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Ayesha Verrall: Passport request “unnacceptable”

Associate Minister of Health Dr Ayesha Verrall. Photo: RNZ / Samuel Rillstone.

Associate Minister of Health Ayesha Verrall says it is "unacceptable" that members of the Pasifika community were asked for passports at Covid-19 vaccination appointments in the Bay of Plenty.

DHB last night apologised to the Pasifika community, and acknowledged the impact it had on the Pasifika community's trust and confidence.

"I can't imagine what the reason for asking for that would be," Verrall told Morning Report.

"It certainly makes the people who we're calling to come in for vaccinations feel unwelcome and stigmatised and it should not happen.

"No-one needs to bring their passport to get a vaccine or for any other interaction with the Covid response whether its testing, contact tracing or vaccination.

"We want everyone to be protected by the public health response irrespective of your immigration status."

Verrall says the government has told the DHB that requesting passports was not the expectation.

Essential workplace rules

Verrall says the review of restrictions at essential work sites would take what officials are learning at site inspections where they are concerned about cases.

Prime Minister Jacinda Ardern said yesterday officials will be looking at whether workplaces operating in level 4 are able to do so safely and effectively with the current restrictions.

"One of the things that does come through is making sure that common areas where staff take breaks are also safe," Verrall says.

Epidemiologists have called for increased mask use, a look at whether the numbers of workers considered essential can be restricted, and better ventilation at work sites.

Verrall says there is a limit on how much a pool of essential workers can be reduced.

"Obviously people do need to eat and they do need to have access to their medicines, so there is a limit on how much you can reduced movement."

She says running a workplace in bubbles of staff would be a safer arrangement than all employees mixing with each other.

Epidemiologist Michael Baker says work environments should be better ventilated and masks worn in work sites at all times.

He says the alert level system needs to be revised to keep up with what is known about transmission through the air, and some form of mask use should apply at every level.

"We've got to redesign it on the basis of controlling aerosols and transmission indoors," he told Morning Report.

"We've had such dramatic examples of how this virus can be transmitted by just fleeting contact indoors.

Microbiologist Siouxsie Wiles has also called for better ventilation at work sites, and says N95 masks should be used in businesses under both alert level 3 and 4.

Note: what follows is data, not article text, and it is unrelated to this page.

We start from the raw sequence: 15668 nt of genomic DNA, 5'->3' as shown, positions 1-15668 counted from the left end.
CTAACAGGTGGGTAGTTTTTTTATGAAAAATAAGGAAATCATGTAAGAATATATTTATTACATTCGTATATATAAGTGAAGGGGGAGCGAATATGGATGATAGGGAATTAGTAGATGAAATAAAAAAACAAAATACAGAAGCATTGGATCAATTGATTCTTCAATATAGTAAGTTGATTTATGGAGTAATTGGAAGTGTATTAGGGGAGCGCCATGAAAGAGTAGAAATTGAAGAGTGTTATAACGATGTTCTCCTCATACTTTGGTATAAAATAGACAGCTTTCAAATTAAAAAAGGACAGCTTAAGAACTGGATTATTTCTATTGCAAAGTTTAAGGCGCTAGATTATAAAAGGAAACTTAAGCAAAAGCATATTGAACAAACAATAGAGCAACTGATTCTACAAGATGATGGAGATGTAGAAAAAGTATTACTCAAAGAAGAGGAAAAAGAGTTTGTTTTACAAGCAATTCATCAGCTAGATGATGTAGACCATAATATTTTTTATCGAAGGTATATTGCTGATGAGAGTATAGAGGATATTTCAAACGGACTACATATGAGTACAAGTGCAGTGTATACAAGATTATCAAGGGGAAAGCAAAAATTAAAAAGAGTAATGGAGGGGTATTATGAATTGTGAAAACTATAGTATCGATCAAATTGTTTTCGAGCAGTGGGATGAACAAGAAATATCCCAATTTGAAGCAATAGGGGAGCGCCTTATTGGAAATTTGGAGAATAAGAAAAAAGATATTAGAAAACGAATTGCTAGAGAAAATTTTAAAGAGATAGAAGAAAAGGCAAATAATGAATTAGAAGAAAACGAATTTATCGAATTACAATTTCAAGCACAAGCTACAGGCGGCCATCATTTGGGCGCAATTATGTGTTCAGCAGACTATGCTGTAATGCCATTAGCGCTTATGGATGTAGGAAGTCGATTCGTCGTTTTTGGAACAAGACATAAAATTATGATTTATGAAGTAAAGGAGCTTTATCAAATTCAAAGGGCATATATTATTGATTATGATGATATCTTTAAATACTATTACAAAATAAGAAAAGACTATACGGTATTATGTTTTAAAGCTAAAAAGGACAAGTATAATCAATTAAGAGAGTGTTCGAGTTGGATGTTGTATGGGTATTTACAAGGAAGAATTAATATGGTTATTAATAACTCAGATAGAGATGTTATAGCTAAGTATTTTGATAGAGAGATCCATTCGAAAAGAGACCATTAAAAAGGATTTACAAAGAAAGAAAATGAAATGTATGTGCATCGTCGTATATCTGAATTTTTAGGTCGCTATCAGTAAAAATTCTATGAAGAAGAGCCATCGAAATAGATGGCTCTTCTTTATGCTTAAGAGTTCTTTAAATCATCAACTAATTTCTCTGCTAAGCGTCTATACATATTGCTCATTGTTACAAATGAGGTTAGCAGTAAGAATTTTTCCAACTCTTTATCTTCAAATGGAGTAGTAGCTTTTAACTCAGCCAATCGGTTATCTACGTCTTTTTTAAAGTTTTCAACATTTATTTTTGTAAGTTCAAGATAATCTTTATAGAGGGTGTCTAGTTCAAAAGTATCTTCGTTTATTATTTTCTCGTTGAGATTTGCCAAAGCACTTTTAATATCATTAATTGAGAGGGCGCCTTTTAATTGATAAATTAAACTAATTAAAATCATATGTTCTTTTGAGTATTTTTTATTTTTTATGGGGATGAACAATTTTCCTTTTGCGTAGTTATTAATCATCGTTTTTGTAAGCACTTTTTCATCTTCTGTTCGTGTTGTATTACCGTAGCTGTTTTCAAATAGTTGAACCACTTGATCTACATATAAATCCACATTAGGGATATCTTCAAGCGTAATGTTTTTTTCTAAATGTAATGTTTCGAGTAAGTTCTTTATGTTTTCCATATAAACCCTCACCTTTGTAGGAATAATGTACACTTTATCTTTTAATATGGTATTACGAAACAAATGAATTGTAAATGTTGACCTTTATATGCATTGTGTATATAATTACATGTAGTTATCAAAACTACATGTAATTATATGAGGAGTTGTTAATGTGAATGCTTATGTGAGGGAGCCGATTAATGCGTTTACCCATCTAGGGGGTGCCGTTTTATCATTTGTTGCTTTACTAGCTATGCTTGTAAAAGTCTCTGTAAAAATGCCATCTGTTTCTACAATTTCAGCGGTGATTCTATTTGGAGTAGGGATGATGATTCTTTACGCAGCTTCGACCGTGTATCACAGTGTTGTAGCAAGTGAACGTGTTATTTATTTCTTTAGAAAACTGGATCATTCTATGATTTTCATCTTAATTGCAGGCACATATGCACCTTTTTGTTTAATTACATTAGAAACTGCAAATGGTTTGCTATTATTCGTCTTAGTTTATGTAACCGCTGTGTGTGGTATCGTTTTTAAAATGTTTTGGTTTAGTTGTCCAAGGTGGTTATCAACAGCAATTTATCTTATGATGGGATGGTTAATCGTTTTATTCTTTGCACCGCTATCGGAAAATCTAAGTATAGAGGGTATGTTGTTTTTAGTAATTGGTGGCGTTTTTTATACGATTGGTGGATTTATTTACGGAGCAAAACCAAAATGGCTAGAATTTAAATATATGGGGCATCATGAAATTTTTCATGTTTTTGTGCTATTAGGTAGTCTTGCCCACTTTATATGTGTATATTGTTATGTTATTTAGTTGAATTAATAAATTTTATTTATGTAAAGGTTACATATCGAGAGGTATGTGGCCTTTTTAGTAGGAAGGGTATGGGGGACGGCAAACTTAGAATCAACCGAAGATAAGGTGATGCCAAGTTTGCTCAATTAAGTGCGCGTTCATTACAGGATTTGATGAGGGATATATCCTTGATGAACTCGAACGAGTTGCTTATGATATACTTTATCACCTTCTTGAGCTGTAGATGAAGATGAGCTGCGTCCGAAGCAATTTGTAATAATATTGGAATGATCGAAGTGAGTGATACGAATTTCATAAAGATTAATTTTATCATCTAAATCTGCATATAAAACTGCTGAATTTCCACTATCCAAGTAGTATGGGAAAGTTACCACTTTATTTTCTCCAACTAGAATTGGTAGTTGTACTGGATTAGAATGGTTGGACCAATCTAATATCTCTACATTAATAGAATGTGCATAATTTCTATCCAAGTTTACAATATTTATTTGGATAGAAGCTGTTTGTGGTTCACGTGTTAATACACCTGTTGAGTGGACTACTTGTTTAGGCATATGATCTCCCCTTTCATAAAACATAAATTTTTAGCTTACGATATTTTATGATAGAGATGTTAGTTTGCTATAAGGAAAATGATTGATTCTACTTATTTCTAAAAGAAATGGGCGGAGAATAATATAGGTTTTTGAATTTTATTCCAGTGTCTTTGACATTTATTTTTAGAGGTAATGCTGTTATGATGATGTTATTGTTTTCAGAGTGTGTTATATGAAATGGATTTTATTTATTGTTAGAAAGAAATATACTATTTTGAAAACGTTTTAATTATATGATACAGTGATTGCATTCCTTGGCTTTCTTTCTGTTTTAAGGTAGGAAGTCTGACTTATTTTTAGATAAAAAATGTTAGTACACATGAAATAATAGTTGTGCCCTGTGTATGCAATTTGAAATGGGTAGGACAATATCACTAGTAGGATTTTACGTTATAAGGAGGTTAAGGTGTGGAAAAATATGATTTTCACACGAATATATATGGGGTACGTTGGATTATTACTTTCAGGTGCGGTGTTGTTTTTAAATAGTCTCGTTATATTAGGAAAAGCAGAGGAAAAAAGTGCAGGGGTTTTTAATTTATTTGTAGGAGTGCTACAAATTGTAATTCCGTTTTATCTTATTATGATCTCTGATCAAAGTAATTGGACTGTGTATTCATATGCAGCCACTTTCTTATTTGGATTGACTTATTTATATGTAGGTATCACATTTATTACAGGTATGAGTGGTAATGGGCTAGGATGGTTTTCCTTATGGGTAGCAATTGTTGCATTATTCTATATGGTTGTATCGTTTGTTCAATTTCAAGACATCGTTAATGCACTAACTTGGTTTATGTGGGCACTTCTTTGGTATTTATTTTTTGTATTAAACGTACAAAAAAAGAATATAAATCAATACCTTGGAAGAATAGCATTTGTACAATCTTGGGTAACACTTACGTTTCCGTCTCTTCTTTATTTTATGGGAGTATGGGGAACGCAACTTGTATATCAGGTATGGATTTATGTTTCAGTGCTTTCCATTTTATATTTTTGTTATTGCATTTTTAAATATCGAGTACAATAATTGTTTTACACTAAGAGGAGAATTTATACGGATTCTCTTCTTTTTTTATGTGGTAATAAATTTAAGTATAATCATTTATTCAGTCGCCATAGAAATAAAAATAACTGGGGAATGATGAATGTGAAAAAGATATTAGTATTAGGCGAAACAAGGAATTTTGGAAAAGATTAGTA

Dr Wiles says a lot of businesses are set up to deal with the risk of transmission through droplets, rather than through the air.

"If you're in an indoor environment and you have bad ventilation, it's a closed environment with lots of people in it, or even if there's not a lot of people but it's closed, it doesn't matter about plastic screens or being two metres apart. The virus is airborne and it will transmit," she says.

In some cases screens may even need to be removed to help with ventilation, she says.

Vaccination rate

Verrall says the government would try to keep vaccinations at the current increased rate but one option would be to return to the original demand plan.

Verrall says at current supply arrangements a rate of 50,000 to 60,000 vaccinations per day would be sustainable.

On one day last week, close to 90,000 doses were administered.

Uptake had increased from the start of level 4, possibly because capacity was freed up in the health system, especially in primary care, she says.

"We want to try and allow that overperformance of our model to continue so we're working on ways we can do that."

Verrall says there are enough ICU beds and staff to manage an outbreak by reallocating the use of facilities in hospitals.

New Zealand does not have the level of intensive care beds that other countries do, she says.

Staff to support intensive care take several years to train, so it is not a problem that can be fixed in 18 months, but the government had brought in extra ventilators and trained additional staff.

-RNZ.

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2 Comments
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@Yadick

Posted on 01-09-2021 15:17 | By morepork

100% agree, and you are right that Pasifika compliance (especially Samoan) has been exemplary. But the Politicians see a chance and so it goes on. It’s hard enough to change the minds of REAL racists, without giving further fuel to the fire, by inflating trivial events that are easily explained without racism.

Already Apologised

Posted on 30-08-2021 14:26 | By

The DHB have apologised for the error. Is that not an end? Is the Associate Minister of Health going to blow this out of all proportion, run the stigmatization on for years to come until finally decades down the track the Government of the time grants a formal apology for such atrocities and grievances. How much of Parliamentary time is this going to cost? For goodness sake, move on. Mistakes happen, welcome to life. I’m sure those in the Pacifika community involved are grown up enough to have moved on.